“Do not let your heart be troubled; believe in God, believe also in Me
How many times have I read this verse? Quite a few, yet because I am prone to worry, I come back to it again and again.
Isn’t it easy to grab hold of a verse and try to stick it onto our souls like a bandaid? As if one quick fix and the bleeding of our hearts will stop.
No more worries and no more struggles.
Yet bandaids will not cure the troubles of our souls, any more than pulling a single verse out of context will fix our brokenness. Do not let…oh, how many times I let worry creep in and then I open the door wide. When trouble gets a foot in the door, it’s time to shut the door.
The biblical word for trouble is tarasso, meaning to agitate, to cause inward commotion, to take away calmness of mind. As if that’s not enough, the meaning extends deeper to strike one’s spirit with fear and dread, to render anxious and distressed. Like a bully, trouble, threatens and darkens our thoughts, and it is oh-so-easy to cave, giving into the temptation to let our thoughts spin with an increasing, frantic energy that can drive you right into full on fear.
Believe in God, believe also in Me. Jesus simply states the antidote to fear and worry. Verses will never be bandaids, but believing opens our hearts for the power of God to strengthen and calm. Peace of mind and rest for the soul are the blessed by-products of believing Jesus as we learn to cast all our cares on Him.
Overused and diluted, the word believe has become more of an opinion rather than strength for the soul that changes a life. To rely on, trust in, cling to and place confidence in–this is the lifeline for our souls and the conduit to receive the strength and peace of God.
Believing connects God’s supply to our desperate need.
John 14 is an intimate conversation between friends, Jesus is preparing his disciples to grasp the fact that He is leaving. Trouble like they have never known will test their faith as they lift their eyes to His body hanging on the cross. Believe–I am going to the Father and I will prepare a place for you.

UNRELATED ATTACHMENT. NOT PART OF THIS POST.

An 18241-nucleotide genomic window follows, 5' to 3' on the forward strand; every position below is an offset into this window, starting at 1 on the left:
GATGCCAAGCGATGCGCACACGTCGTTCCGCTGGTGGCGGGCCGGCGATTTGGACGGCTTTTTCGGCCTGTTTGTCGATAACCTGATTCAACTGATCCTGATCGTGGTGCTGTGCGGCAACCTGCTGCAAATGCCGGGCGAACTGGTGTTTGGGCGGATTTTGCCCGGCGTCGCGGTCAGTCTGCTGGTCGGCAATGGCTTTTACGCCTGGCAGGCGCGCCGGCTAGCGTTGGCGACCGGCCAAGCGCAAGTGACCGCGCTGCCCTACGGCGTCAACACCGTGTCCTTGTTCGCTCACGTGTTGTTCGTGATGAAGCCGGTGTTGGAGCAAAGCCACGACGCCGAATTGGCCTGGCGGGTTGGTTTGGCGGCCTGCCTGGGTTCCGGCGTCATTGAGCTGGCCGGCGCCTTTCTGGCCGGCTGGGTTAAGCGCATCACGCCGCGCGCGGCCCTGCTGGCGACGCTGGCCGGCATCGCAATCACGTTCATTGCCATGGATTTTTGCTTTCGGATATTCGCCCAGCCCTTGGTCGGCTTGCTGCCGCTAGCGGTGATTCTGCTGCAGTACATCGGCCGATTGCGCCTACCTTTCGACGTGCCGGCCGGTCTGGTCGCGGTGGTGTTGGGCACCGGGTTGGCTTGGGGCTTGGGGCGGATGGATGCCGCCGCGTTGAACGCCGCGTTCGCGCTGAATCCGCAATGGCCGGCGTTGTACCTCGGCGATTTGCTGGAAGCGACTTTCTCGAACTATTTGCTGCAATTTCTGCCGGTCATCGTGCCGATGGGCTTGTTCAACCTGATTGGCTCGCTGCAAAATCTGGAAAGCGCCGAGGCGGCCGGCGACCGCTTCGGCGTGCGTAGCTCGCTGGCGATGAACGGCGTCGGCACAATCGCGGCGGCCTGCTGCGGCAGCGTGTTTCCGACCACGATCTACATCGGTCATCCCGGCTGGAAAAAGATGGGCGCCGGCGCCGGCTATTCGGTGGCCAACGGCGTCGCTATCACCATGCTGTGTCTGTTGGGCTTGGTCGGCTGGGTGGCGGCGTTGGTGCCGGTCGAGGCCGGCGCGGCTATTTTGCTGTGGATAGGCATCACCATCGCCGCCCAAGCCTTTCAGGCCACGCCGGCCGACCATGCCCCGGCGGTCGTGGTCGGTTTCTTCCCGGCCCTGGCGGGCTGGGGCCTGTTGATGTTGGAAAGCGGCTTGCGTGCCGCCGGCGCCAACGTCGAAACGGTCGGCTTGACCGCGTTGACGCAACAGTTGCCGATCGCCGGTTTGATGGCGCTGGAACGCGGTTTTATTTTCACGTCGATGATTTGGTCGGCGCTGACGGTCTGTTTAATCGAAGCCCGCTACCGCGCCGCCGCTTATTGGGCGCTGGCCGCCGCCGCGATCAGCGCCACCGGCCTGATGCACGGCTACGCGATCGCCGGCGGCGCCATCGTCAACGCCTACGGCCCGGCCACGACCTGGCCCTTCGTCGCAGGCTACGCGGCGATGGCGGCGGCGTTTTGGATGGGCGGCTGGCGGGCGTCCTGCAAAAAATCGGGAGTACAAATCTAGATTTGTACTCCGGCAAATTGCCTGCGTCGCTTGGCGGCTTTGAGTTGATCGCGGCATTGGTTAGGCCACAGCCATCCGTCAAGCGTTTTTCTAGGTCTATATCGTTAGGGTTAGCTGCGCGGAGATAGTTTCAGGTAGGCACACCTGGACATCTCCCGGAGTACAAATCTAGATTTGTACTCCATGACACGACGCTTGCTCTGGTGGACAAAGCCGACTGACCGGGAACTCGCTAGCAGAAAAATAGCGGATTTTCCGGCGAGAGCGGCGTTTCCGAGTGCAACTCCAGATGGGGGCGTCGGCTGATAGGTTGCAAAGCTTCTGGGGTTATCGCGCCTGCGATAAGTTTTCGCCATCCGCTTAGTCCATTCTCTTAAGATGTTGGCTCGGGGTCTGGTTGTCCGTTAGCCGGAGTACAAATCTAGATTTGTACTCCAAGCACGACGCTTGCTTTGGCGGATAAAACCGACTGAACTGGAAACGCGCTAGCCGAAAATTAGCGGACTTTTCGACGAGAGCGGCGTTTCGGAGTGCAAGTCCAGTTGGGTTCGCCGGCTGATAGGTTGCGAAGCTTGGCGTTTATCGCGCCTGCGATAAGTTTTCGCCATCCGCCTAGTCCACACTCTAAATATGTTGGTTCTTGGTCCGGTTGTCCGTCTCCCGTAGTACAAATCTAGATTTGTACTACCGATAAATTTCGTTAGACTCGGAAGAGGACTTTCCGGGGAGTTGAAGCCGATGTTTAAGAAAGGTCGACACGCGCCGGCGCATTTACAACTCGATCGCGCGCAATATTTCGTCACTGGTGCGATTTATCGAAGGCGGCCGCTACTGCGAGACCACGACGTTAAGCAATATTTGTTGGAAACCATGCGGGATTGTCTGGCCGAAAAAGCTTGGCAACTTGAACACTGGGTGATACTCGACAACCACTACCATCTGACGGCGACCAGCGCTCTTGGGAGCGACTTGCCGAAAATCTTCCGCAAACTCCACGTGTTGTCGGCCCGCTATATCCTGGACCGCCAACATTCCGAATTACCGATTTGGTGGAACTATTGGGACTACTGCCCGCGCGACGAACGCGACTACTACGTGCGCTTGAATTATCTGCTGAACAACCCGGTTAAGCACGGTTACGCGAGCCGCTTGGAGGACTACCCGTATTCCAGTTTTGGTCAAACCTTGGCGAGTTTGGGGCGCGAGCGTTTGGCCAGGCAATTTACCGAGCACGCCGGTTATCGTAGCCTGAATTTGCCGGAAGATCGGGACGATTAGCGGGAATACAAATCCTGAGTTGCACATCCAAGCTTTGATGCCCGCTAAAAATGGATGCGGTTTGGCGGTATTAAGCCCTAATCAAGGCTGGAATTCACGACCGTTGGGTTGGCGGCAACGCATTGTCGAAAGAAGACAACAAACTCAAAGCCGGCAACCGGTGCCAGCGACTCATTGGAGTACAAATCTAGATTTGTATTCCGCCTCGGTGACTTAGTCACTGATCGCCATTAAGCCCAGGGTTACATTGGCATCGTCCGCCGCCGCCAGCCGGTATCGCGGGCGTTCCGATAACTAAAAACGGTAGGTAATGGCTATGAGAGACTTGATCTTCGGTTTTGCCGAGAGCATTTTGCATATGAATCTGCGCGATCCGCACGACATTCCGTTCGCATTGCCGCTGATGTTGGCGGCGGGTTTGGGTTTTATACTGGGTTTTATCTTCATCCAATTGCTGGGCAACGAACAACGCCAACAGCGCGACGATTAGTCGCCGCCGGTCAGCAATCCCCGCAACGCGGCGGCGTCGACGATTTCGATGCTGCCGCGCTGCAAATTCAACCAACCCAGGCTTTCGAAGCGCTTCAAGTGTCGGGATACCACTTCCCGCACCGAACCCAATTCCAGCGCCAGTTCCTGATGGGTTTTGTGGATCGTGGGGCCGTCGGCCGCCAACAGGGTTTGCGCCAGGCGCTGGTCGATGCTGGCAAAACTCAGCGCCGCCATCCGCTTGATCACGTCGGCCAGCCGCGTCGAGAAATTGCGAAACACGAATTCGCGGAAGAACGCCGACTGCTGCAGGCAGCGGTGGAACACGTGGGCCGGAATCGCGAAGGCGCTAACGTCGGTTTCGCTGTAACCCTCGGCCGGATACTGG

Philip responds, “Lord, show us the Father, and it is enough for us.” Jesus said to him, “Have I been so long with you, and yet you have not come to know Me, Philip?
Isn’t easy to point the finger, thinking, “Silly Philip. How could he not know after being a disciple for three years. How could he not get it?”
How often have I done the same thing. Not understanding, Philip defaults to relying on knowledge–teach us, prove it to us, make it plain to us. Likely, this seemed like a great thing to ask, yet the very asking revealed his lack of understanding into the real–the reality of Christ as Son of God.
Misperceptions and incomplete understanding like mists on the water cloud our understanding. We rely on what we can see and understand rather than choose to believe that which we cannot fully see.
I have done this. Day after day, I sit before the Lord. Listening and learning, I want to know Jesus more deeply. How often I want the band-aid, the shortcut, relying on knowledge and understanding. As if I can simply know my way to peace and freedom in the Spirit.
Help me Lord to know you through greater belief, not merely more information. For it is believing that strengthens my heart to handle my troubles. Knowledge lived out in faith brings deeper understanding.
Ask for the faith of a child. Simple faith to believe.
Simple acceptance to trust.
Philip tried to come at belief through information and understanding–he wanted to see it to believe it. I am asking yo to come to revelation by the way of believing.
Simply, truly believe and rely on Me, rest in the belief that I am powerful, present, sovereign, and good–then you can face your troubles without becoming troubled.
Believe in Me and I will settle your heart.
In what way do you need God to settle your heart today? What worries tempt you to struggle to believe that God has got this?